Kataji Self Help Group Helps Esnart Realize Her Dream…
by Jessy Taona Mtenje, Africare/Zambia,
Provincial Facilitator, STEPS OVC Eastern Province
In Zambia, men have most of the power. There has been an effort to gain greater influence for women's rights, but it is difficult to incorporate programs that change traditional beliefs. But things are starting to change through economic strengthening activities under the Sustainability Through Economic Strengthening, Prevention and Support for Orphans and Vulnerable Children (STEPS OVC) project.
A consortium of partners, including Africare, has implemented this USAID-funded project to give participating women some financial gain and a voice in their families' money matters. This is also a source of pride and belonging, as project participant Esnart Ngulube proudly says, “namugona mu nyumba iwemi na kadodo kane,” meaning, “I will be sleeping in a nice house although I am HIV positive.” Hers is not just an ordinary smile, but a smile coming from deep down, and indeed a source of joy to Esnart and her entire family.
Esnart Ngulube is one of the three house beneficiaries under the Kataji Self Help Group. She now feels happy because her community accepts her and she participates fully in all activities. Photo: Africare/Zambia
Property rights must be understood as a fundamental human right. As clearly pointed out by Article 17 of the Universal Declaration of Human Rights, “Everyone has the right to own property alone as well as in association with others. No one shall be arbitrarily deprived of his property.” But this is not the case for many people, especially women and children. Such was the case of Esnart Ngulube, a widow, mother of one girl and three boys, and a person living with HIV in Lundazi District. Esnart is 47 years old and had never owned a decent house although it has been her life’s dream “to own and stay in a pan built brick house with an iron sheet roof.” Esnart narrates that:
Being HIV positive, a widow and coming out in the open, I have been a laughing stock to many in the community and stigmatized by many. I used to isolate myself, but through the visits by caregivers from the Kataji Community-Based Organisation [a sub grantee under Africare STEPS OVC in Eastern Province], I have come out in the open, and I can speak freely about my status.
Esnart has been registered as a Basic Care and Support health client and has also benefited from the Savings and Internal Lending Community (SILC) program to fulfill her dream of having an iron sheet roofed house.
SILCs are groups of community members who pool money to boost the livelihoods of each SILC member in turn. When STEPS OVC introduced SILCs, the idea sounded like a non-starter as many of the people thought, due to their poor economic status, that they could not afford to be a part of SILCs. However, SILCs are a shift from microfinance lending and emphasize that anyone can participate and save. Training in areas such as business planning and record keeping was done with help from the PCBFI (Promoter of Community Based Financial Institution) and the Ministry of Community Development trainers, and the involvement of traditional and civic leadership in championing economic strengthening at the beginning of the program was of great importance. For example, 76-year-old Headman Kajintha personally formed the Kataji Self Help Group SILC with eight members, five men and three women. Members agreed that by 2013, each member would have a good house, a good transport system and improved living standards in their households. Each member agreed to personally save 200 kwacha, approximately $36, and an additional $3.64, for a social fund every month. Members use their savings to generate income by buying and selling charcoal, buying and selling farm products, and selling blankets. The group now has more than $2,250. So far, the group has helped three members each build their own houses.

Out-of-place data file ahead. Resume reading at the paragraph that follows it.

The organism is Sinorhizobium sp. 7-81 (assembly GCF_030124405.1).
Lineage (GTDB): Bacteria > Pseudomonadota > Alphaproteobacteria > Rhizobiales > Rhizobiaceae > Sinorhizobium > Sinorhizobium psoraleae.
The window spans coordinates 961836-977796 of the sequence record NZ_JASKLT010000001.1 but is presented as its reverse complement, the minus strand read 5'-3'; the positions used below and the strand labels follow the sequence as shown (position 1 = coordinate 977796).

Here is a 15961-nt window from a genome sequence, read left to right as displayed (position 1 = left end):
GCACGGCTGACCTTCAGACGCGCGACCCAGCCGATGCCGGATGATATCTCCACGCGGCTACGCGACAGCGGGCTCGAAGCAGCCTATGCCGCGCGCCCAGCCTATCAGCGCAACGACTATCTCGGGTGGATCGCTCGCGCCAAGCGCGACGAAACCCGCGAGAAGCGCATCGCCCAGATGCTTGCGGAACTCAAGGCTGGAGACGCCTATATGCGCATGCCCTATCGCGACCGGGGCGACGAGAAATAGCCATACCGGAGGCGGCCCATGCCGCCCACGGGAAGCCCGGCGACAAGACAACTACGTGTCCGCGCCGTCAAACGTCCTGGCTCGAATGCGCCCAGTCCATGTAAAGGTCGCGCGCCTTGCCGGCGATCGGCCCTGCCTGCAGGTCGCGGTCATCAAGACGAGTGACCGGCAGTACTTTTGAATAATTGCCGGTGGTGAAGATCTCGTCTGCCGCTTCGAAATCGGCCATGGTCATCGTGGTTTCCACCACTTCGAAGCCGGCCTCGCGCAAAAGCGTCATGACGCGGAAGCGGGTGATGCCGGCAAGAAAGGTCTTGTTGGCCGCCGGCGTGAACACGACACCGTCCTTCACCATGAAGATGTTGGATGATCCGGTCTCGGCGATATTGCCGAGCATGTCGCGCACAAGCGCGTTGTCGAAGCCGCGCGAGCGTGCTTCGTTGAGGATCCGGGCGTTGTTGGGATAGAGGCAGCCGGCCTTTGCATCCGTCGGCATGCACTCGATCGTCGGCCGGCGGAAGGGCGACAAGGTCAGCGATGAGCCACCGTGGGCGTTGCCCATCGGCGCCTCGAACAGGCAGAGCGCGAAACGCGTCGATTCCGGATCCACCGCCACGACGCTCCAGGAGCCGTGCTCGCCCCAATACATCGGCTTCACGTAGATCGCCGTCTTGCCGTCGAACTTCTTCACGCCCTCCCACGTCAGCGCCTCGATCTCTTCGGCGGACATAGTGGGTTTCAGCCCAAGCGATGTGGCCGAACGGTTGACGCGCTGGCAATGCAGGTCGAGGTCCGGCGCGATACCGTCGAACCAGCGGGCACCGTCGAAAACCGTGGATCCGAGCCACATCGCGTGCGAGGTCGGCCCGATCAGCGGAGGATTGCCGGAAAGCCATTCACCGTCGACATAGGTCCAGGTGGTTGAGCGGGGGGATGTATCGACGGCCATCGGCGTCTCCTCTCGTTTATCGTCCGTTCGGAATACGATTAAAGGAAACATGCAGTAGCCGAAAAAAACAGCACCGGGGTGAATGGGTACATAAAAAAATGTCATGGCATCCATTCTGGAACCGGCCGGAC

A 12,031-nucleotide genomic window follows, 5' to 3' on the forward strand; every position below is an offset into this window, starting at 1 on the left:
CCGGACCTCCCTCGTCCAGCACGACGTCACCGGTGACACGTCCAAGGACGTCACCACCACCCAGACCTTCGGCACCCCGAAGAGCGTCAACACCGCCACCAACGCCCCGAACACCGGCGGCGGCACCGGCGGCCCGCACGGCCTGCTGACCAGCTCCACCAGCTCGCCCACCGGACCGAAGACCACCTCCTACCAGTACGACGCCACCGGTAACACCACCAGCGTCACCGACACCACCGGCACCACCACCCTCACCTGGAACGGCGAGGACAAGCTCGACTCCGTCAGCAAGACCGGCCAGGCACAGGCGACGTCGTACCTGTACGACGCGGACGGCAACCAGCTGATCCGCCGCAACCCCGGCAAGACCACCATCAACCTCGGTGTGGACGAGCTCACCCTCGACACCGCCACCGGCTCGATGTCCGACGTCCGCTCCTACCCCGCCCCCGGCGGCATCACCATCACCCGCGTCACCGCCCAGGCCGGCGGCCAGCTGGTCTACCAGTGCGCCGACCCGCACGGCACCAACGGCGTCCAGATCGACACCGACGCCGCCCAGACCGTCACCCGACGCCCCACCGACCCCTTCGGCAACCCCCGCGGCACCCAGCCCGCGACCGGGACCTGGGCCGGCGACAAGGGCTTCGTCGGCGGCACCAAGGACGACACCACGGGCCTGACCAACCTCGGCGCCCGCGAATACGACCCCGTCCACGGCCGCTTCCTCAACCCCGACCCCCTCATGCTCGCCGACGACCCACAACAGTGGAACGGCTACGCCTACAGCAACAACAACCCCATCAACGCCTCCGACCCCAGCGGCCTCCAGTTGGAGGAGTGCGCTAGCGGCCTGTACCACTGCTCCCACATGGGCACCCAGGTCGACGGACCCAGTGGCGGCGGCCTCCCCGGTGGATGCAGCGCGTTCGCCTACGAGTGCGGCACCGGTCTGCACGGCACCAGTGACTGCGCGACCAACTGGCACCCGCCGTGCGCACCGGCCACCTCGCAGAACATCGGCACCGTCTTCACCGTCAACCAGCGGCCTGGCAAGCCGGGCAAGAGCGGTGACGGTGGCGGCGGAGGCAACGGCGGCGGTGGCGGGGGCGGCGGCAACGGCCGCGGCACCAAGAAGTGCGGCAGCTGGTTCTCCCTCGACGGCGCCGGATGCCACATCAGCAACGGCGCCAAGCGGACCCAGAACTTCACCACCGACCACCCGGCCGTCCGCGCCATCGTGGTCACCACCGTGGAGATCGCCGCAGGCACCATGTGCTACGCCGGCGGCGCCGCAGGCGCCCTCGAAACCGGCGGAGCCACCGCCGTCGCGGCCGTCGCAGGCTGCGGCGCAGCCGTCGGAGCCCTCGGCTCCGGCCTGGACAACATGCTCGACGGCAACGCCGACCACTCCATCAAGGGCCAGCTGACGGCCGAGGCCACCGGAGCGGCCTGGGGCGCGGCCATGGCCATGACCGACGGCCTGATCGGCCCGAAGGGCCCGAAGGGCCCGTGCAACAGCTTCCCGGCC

In ensuring that the living standards of its people are uplifted, the group members have helped Esnart Ngulube realize her dream of owning “a pan brick house roofed with iron sheets.” As the saying goes, “there is no sweet without sweat,” and Esnart was asked to mold bricks to build the house on her own. Her SILC’s members contributed by purchasing iron sheets to roof the house. Esnart, her children and dependents are very grateful to Kataji, other community members, STEPS OVC consortium partners and Africare in particular for the training that has made her a homeowner. She narrates that being a participant in STEPS OVC has benefited her whole family. Esnart is an HIV activist in her community and encourages others to join the SILC group. The program demonstrates the unlimited potential that women and vulnerable groups have to make sustainable positive changes, and the powerful difference that seemingly small steps can make in the fight against poverty.